Many applications aim to learn a high dimensional parameter of a data generating distribution based on a sample of independent and identically distributed observations. For example, the goal might be to estimate the conditional mean of an outcome given a list of input variables. In this prediction context, Breiman (1996a) introduced bootstrap aggregating (bagging) as a method to reduce the variance of a given estimator at little cost to bias. Bagging involves applying the estimator to multiple bootstrap samples, and averaging the result across bootstrap samples. In order to deal with the curse of dimensionality, typical practice has been to apply bagging to estimators which themselves use cross-validation, thereby using cross-validation within a bootstrap sample to select fine-tuning parameters trading off bias and variance of the bootstrap sample-specific candidate estimators. In this article we point out that in order to achieve the correct bias variance trade-off for the parameter of interest, one should apply the cross-validation selector externally to candidate bagged estimators indexed by these fine-tuning parameters. In addition we define variable importance as a summary measure of the parameter of interest, and present a novel bootstrap method to achieve statistical inference and p-values based on the (externally) cross-validated bagged estimator. We illustrate the new cross-validated bagging method with a data analysis and investigate the performance of the variable importance measures in a small simulation study.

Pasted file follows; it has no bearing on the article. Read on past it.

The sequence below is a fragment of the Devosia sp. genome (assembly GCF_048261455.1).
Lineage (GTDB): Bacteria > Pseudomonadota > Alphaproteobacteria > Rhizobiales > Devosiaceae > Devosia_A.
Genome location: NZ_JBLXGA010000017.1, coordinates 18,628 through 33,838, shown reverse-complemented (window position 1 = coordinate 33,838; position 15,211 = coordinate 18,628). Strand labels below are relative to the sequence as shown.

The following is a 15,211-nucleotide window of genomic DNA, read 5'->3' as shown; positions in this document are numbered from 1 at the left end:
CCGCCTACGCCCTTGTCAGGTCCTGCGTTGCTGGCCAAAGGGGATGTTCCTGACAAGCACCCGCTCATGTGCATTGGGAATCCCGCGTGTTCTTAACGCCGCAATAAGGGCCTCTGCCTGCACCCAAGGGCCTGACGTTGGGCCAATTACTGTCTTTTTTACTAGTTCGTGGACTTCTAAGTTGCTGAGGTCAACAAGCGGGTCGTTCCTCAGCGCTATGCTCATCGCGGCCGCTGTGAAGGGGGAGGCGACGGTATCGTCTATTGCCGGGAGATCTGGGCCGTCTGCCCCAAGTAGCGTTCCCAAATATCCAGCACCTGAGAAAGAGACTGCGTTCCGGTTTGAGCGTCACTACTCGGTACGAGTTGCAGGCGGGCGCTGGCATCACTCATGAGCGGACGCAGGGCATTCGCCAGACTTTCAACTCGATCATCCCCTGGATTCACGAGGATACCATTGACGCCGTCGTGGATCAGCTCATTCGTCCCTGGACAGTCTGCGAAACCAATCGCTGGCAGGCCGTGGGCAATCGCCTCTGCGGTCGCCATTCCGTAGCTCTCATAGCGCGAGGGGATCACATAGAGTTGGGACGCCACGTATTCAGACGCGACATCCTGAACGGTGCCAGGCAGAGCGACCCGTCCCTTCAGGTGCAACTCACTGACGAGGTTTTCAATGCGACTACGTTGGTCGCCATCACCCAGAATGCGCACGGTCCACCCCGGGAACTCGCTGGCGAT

Statistical Methodology | Statistical Models | Statistical Theory